Add Bars to Wall Studs

  1. To install grab bars into studs, you will first need to choose a grab bar that is an increment of 16 inches since that is the distance from the center of one stud to the other
    1. If you choose a grab bar that is any size other than 16-, 32- or 48-inches long, then you will need to use an anchor or fastening system as described in the next section
  2. Locate the studs with a stud finder – the center of studs are 16 inches apart in most walls built over the last 80 years
    1. Finding studs behind tile walls or fiberglass enclosures can be trickier
      • If the tile or enclosure does not go to the ceiling, then use your stud finder on the drywall above the tile or enclosure to locate the studs and drop a level straight down
      • Otherwise, go into the room behind the wall, find the studs and use reference points to locate the studs behind the tile or enclosure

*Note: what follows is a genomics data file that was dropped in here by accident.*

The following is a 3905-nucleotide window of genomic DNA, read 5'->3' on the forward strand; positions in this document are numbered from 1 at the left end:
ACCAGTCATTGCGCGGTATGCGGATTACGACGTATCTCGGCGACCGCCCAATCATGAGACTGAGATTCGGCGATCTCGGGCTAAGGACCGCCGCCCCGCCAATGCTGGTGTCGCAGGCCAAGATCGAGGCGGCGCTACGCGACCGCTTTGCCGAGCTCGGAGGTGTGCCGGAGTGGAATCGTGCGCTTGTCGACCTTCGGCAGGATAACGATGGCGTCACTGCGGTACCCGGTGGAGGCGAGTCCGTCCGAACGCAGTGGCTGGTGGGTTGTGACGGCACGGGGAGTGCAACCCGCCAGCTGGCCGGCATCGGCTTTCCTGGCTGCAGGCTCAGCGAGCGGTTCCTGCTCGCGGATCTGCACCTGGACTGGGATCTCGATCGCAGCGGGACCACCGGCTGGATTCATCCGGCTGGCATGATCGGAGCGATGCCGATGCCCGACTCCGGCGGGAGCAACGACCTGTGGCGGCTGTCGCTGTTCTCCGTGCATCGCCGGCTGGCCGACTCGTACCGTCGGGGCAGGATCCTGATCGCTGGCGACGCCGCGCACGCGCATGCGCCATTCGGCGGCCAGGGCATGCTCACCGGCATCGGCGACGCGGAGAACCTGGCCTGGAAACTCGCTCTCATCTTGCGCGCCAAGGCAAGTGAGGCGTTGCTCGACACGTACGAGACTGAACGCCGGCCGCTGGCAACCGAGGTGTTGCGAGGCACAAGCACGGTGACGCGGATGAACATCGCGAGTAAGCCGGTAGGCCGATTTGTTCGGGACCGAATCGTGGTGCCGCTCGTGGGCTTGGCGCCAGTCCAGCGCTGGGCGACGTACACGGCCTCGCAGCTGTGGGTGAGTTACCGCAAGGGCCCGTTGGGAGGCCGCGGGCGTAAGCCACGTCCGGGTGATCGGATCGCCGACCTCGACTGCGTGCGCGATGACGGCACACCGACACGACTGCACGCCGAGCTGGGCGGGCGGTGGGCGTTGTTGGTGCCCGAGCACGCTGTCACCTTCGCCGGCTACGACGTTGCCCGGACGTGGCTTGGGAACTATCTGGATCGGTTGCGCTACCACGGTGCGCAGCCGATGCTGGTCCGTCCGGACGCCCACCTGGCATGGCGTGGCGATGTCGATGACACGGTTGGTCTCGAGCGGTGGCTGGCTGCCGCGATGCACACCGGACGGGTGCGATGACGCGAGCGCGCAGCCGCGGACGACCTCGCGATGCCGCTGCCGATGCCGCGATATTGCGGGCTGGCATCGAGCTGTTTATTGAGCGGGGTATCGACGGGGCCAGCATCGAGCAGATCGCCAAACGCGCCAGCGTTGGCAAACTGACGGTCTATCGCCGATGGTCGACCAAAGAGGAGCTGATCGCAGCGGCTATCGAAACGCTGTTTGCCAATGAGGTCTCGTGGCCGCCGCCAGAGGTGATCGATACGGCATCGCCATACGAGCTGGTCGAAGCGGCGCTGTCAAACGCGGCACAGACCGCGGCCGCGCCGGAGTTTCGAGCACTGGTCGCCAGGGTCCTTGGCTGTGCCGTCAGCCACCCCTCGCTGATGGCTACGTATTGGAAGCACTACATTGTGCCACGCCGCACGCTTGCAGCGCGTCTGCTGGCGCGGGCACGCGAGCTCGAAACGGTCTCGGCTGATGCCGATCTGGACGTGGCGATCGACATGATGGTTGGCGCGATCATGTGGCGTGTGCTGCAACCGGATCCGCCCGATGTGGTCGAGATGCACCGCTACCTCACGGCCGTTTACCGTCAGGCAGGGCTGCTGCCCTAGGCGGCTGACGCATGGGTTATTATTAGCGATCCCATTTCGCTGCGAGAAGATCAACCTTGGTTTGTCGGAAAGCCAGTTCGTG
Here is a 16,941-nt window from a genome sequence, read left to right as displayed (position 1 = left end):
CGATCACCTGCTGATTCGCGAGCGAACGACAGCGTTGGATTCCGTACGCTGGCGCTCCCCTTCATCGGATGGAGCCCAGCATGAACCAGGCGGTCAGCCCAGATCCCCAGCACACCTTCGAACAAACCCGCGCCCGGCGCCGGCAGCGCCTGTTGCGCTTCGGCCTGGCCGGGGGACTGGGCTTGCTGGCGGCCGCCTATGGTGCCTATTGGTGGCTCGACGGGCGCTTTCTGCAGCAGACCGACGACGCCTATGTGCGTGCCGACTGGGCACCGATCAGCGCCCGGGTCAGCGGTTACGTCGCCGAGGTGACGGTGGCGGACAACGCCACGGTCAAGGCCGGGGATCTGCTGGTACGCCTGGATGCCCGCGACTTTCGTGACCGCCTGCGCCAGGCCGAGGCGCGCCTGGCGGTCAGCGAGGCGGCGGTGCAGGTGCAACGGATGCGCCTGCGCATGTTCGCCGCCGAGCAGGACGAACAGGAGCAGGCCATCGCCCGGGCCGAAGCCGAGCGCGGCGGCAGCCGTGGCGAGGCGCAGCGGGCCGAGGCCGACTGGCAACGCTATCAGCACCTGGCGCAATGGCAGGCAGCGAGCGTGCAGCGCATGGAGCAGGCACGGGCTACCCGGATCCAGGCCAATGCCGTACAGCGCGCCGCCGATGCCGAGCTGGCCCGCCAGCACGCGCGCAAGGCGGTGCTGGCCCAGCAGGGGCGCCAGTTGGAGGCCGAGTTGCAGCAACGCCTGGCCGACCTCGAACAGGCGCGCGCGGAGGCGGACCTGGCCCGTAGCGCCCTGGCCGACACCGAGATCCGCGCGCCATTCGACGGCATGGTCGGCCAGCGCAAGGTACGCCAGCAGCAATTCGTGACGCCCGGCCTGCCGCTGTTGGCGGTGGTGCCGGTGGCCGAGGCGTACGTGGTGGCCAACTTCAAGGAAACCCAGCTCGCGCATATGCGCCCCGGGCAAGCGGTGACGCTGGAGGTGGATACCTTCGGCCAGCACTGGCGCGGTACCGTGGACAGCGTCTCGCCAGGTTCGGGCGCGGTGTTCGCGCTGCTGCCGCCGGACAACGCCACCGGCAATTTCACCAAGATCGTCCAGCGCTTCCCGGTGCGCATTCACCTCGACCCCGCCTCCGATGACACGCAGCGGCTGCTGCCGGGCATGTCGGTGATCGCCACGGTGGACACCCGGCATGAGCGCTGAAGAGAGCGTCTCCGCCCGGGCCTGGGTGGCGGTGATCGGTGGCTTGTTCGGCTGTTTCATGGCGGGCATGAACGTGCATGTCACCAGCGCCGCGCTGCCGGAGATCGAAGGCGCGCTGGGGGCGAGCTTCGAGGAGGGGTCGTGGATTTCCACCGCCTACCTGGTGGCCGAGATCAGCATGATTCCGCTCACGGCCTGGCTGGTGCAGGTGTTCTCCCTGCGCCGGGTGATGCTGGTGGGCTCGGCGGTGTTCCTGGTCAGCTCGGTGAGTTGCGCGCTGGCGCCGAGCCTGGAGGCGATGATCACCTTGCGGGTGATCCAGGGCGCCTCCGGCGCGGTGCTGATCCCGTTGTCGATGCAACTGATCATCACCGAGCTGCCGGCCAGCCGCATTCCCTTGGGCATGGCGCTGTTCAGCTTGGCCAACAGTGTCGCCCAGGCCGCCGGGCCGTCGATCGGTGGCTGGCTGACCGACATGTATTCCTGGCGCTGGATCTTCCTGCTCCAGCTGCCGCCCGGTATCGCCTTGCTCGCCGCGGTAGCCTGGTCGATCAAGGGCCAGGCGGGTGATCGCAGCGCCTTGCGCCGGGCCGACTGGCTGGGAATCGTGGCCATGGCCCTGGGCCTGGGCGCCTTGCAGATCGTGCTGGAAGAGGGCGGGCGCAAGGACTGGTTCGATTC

1. Place 1½-inch wide blue tape vertically on the wall over the location of the stud where you want to install each end of the grab bar
      2. Move the cover flanges to the center of the bar and temporarily secure them with blue tape to keep them out of the way during mounting flange installation
      3. Center one mounting flange on the stud at the right height and draw a circle around the flange onto the blue tape
      4. Holding the mounting flange at the desired location, mark at least three holes on the blue tape using the flange as your guide
      5. Pre-drill holes

    TIP: Be careful not to drill into electrical wires or panels by going to the other side of the wall and checking for outlets and electrical service panels. Avoid drilling into or near them!

    • Drywall: into the wall AND stud where you marked the holes on the blue tape
    1. The drill bit should be slightly smaller than the shaft of the mounting screw (the bit size is often detailed in the mounting instructions - usually close to the shank size of the screw – but not bigger)